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Local pride: How Brussels has become a major gay-friendly destination
Brussels' two-week-long Pride party is drawing to a close, after countless parties and a colourful parade winding through the city centre at the weekend.
But aside from the busy Pride celebrations, Brussels is making progress in strengthening the city's reputation as a cosmopolitan and tolerant gay-friendly destination all year round, to rival the likes of Barcelona and Berlin.
"We want to convey a clear, inclusive message," says Rachael Moore, the co-ordinator of Brussels Rainbow House. "Everyone is unique and has the right to a place in society, without discrimination on any grounds whatsoever."
Visit.brussels describes the gay and lesbian scene as "discreet, varied and welcoming" - and of course multicultural and multilingual.
Frédéric Boutry, who is responsible within the Brussels Region for developing the LGBT market, says: "By supporting and developing different niches in the LGBT community, we are gradually putting Brussels on the map, among capitals like Madrid. Finally it's working."
He says Brussels is famous for its "kindness, its parties and its gastronomy which is not too expensive - so Brussels has a lot of assets.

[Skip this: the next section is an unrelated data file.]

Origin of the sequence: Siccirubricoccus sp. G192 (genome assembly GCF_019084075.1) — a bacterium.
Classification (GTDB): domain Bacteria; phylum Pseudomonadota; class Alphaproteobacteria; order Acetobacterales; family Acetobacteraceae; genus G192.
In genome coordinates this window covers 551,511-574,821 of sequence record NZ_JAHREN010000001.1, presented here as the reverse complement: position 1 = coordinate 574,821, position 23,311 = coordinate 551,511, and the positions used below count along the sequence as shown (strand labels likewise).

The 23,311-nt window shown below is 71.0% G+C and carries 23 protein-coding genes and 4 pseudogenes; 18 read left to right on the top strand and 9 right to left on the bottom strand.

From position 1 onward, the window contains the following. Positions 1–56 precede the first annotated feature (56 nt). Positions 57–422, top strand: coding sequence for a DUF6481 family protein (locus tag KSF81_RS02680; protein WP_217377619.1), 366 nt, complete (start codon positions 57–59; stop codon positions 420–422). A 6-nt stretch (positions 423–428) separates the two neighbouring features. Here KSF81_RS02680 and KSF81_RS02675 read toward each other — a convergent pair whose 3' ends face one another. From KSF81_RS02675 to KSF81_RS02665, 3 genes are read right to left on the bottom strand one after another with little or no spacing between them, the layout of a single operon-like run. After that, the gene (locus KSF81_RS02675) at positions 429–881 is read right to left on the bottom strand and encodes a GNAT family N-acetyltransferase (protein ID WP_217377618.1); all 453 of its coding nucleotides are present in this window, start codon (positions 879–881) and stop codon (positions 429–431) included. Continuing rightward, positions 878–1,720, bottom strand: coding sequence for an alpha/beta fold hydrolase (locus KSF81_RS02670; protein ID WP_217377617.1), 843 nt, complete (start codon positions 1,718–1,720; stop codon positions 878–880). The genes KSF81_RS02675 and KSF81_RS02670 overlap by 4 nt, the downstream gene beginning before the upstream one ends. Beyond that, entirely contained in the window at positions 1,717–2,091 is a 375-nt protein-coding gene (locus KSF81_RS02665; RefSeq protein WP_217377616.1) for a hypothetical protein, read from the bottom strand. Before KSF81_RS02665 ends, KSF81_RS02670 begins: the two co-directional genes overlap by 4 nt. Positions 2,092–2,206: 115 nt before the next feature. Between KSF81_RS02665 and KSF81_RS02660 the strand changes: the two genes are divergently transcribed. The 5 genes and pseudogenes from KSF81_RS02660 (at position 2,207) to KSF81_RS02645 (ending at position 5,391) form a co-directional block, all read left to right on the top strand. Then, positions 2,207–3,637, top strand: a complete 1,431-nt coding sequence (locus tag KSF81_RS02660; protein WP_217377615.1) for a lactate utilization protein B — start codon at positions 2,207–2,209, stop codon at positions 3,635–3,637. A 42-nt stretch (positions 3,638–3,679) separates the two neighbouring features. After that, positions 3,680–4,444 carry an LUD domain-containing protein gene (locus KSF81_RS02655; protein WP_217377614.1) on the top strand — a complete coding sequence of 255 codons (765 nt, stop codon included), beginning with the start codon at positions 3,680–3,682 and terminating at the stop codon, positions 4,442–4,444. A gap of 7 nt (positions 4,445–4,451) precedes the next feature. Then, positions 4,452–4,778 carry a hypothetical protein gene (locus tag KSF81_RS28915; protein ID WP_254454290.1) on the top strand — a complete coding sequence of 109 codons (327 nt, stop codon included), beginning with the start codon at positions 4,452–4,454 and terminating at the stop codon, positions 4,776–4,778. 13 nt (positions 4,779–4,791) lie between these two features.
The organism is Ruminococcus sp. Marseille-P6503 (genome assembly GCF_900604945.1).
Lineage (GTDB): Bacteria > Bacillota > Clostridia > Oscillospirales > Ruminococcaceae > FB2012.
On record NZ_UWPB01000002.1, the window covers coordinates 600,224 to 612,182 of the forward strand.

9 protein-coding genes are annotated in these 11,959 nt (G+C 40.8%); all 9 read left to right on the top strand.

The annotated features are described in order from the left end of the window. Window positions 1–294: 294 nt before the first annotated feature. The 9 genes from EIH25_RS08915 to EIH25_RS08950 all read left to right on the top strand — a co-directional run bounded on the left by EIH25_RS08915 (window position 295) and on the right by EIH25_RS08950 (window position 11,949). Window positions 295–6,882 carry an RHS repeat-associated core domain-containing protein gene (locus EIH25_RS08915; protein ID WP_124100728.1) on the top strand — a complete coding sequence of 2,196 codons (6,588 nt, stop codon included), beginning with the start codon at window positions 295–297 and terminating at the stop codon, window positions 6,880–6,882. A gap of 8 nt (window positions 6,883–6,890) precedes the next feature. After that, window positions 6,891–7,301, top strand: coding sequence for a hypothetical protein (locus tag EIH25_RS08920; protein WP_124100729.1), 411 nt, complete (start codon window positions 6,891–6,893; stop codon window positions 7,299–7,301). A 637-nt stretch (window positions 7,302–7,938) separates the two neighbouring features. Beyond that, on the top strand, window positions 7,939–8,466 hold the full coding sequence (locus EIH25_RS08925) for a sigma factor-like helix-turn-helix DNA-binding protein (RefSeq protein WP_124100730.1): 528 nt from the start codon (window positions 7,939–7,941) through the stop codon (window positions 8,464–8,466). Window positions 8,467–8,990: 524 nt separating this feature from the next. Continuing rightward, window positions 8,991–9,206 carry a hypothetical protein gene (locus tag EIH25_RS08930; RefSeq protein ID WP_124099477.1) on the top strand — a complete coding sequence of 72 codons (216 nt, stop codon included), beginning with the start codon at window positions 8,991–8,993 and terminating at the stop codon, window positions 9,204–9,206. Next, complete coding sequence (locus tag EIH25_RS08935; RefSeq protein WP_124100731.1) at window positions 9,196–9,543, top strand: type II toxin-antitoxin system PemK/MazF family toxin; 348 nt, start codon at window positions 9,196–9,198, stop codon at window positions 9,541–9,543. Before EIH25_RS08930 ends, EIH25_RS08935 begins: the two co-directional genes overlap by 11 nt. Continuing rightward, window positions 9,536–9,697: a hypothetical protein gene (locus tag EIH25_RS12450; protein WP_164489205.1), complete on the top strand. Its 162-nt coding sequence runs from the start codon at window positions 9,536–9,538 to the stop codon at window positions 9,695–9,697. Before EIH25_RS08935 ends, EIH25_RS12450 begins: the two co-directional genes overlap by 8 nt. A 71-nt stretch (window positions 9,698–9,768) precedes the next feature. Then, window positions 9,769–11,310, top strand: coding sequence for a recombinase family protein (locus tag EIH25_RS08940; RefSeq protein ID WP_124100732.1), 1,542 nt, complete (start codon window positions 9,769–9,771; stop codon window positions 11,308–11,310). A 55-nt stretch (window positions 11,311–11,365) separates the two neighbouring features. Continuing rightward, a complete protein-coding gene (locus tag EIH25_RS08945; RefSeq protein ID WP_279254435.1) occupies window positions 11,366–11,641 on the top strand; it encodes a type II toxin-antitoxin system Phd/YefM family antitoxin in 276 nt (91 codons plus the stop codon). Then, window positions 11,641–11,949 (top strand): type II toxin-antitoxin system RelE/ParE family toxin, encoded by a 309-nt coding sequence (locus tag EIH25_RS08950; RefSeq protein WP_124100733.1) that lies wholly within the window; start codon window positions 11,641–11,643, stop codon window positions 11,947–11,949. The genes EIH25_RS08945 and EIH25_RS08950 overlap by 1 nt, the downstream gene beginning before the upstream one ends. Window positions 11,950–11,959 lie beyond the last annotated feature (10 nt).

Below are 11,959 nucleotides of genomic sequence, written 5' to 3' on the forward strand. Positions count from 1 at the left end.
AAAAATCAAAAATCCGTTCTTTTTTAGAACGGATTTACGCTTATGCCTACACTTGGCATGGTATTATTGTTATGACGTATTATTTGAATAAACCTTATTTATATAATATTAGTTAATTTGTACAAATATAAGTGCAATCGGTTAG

Christophe Soret, editor-in-chief of Garçon magazine agrees, and estimates gay tourism's value to the Brussels economy at tens of millions of euros.
"When gay people come to Brussels, they stay in hotels, they go shopping," he says. "They eat out in restaurants and enjoy the bars. Brussels is full of gay-friendly places, which makes the city attractive.
Gay Brussels: some popular venues, parties and groups
The heart of the capital’s LGBT community can be found in the city centre, around the Grand Place, Rue du Marché au Charbon and Plattesteen. Popular hangouts include the cruising bar Stammbar, the stylish, retro-themed gay café-bar Station BXL, and late-night dance venue Amalgame, which has DJs at the weekend and a Monday morning after-party.
La Demence: The city's most famous international party night for gay men, every month in techno club Fuse. Other popular club nights include Revelation at Bazaar Club, the gay and lesbian-friendly electro and 90s nights at Catclub and women-only party Velvet Sixty Nine.
Mothers & Daughters: A relatively new pop-up lesbian bar in downtown Brussels, Mothers & Daughters had been organising pop-up events in Beursschouwburg for the past year and can now be found on Rue Haute, in the Marolles. The bar acts as a community space, organising workshops, discussions and exhibitions - and was financed through public donations.
Brussels Gay Sports: This group has been running for 25 years and offers sports such as futsal, hiking and volleyball. It also organises cultural activities including vegetarian cooking classes, a choir, theatre improvisation and dance. Potential members can try any of the activities for free; after that there’s a membership fee of €15 a year.
A lifestyle guide to gay-friendly Brussels, with address and tips, is available to buy on the Visit.brussels website.
Photo: Nicolas Maeterlinck/Belga